Bible: What Does Psalms 52-5 Teach Us About the Goodness of God and the Value of Prayer?
Green Olive Tree
Psalms 52-55: Experiencing the Goodness of a Faithful God Through Prayer
Again, the superscription plays a key role in providing the psalm’s historical context; here, David relates his reaction to the Edomite informant Doeg's report to Saul (see 1 Sam. 22:9).
Described as a “contemplation,” (as are the next three psalms), it is a biting denunciation of this man who would see Saul succeed.
David asserts that Doeg is foolish to try to flout God's goodness toward the king with his evildoing (v. 1).
He calls him a wicked, destructive liar (vv. 2-4) and announces Doeg’s destruction and violent death (v. 5).
The righteous will also mock him for relying upon his wealth and evil desires (vv. 6-7).
On the other hand, David considers himself greatly blessed (“like a green olive tree in the house of God”; cf. Jer. 11:16), professes his trust in the LORD's mercy, and promises to praise Him for all of His good deeds (vv. 8-9).
[God does good to the righteous, but He does not stand long for insolence].
Except for a few changes, this psalm is a repetition of Psalm 14.
In verse two the writer substitutes “God” for “the LORD”; a few words differ in verses three and four. But the major dissimilarities occur in verse five (cf. 14: 5, 6).
Psalm 14 does not include "where no fear was," and speaks about God's presence with "the generation of the righteous,” whom He protects from those who would put them to shame.
Here, David explicitly recounts how God protected Israel by “scattering the bones” of their enemies.
[The ungodly have no fear of God, but the LORD will reverse that attitude someday].
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Again, the superscription illumines the exposition. David faces more adversaries (here, the Ziphites, 1 Sam. 23:19) who wish to hand him over to Saul (see Ps. 52 superscription).
[Ziph is in “the highland district in Judah; it is named between Carmel and Juttah (Josh. 15:55)” [Unger, Bible Dictionary, 1190]].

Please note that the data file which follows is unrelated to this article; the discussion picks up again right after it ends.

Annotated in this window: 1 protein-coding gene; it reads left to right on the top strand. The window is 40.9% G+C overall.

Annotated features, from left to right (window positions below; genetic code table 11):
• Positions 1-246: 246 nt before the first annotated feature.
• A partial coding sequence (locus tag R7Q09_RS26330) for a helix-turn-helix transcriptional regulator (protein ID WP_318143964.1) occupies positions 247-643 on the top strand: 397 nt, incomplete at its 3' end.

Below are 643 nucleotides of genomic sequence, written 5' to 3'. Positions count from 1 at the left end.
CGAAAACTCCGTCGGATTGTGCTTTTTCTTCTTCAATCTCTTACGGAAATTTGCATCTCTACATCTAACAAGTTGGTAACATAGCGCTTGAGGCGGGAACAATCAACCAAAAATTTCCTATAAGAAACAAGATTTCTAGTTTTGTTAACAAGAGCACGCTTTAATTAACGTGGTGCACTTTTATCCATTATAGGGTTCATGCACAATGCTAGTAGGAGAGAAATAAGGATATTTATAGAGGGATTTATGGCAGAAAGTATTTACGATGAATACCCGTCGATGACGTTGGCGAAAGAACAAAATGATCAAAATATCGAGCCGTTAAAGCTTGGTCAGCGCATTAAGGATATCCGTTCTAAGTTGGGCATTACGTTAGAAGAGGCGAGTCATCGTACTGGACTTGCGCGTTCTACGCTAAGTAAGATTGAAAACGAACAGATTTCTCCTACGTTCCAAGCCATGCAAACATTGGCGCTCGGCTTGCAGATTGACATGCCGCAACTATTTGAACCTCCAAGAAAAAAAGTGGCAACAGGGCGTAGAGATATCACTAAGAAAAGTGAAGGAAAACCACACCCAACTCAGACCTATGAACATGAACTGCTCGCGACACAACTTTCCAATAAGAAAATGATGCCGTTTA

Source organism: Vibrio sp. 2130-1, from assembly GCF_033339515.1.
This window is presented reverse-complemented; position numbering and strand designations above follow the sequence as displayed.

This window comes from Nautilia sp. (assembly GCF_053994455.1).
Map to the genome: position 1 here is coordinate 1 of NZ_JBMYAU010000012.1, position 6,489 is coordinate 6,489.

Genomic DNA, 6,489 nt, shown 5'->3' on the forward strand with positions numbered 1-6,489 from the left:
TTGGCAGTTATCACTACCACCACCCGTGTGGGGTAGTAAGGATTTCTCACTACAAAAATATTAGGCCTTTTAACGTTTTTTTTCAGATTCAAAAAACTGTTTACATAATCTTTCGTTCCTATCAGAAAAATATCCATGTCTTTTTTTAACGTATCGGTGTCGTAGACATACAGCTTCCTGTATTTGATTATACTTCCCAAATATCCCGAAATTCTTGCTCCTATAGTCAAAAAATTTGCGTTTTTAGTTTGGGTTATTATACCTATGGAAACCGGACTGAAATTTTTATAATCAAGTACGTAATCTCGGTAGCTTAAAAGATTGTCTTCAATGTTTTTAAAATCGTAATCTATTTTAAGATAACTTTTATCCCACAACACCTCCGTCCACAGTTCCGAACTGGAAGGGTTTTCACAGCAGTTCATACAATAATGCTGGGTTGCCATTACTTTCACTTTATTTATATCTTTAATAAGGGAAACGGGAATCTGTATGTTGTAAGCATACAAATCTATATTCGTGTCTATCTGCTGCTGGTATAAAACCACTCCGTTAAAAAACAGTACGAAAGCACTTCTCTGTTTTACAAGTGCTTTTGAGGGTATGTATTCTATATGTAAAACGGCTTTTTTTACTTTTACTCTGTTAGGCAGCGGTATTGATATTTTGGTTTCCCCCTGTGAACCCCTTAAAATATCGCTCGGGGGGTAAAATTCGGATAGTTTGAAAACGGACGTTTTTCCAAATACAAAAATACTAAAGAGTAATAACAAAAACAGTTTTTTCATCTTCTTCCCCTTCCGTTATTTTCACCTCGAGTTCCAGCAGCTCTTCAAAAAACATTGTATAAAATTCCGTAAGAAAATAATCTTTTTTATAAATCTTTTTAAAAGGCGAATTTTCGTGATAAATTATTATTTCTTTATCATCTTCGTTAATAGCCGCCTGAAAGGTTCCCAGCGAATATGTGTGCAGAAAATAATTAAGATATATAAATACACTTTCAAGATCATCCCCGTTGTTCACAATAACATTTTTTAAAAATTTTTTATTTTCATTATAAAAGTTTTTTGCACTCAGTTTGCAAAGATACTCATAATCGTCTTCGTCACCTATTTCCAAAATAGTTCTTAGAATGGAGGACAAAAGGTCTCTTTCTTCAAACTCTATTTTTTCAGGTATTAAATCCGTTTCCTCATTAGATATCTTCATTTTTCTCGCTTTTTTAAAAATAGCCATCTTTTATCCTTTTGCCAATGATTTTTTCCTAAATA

He prays for deliverance from strangers who do not regard God (vv. 1-3).
As always, the psalmist turns toward the LORD for help, and thus knows that his enemies will fall (vv. 4-5).
Verses 6-7 indicate an ex post-facto situation; God has answered his prayer, and David praises Him.
[It is remarkable how God continually showed Himself mighty through David’s prayers].
Under hateful, enemy harassment, David pleads desperately for God's presence and attention (vv. 1-3).
His emotional distress—a severely pained “heart,” the oppressive “terrors of death,” “fearfulness and trembling, and overwhelming “horror”—is so great that he wishes that he could escape to a quiet place in the wilderness and abide there (vv. 4-8).
Turning toward the LORD, David bids Him to judge his enemies in an exceedingly violent and wicked city (vv. 9-11, 15), whose leader is not one who hates him, but one who was once his good friend (vv. 12-14).
[This account resembles the time Absalom turned against David, and took the false counsel of Hushai instead of the wise counsel of Ahithophel (see 2 Sam. 15:12; 16:15-17:14].
David is confident that the LORD will honor his importunity throughout the whole day (“evening, morning, noon”), because He is faithful (vv. 16-19).
While distraught over the treachery of this friend whose deceitfulness broke their covenant, he nevertheless draws comfort from the LORD who would sustain him through it all (vv. 20-22).
The writer is certain that God, his Trust, will destroy his enemies (v. 23).
[Non-stop trials elicit importunity; prior experiences with grace yield an expectant faith].
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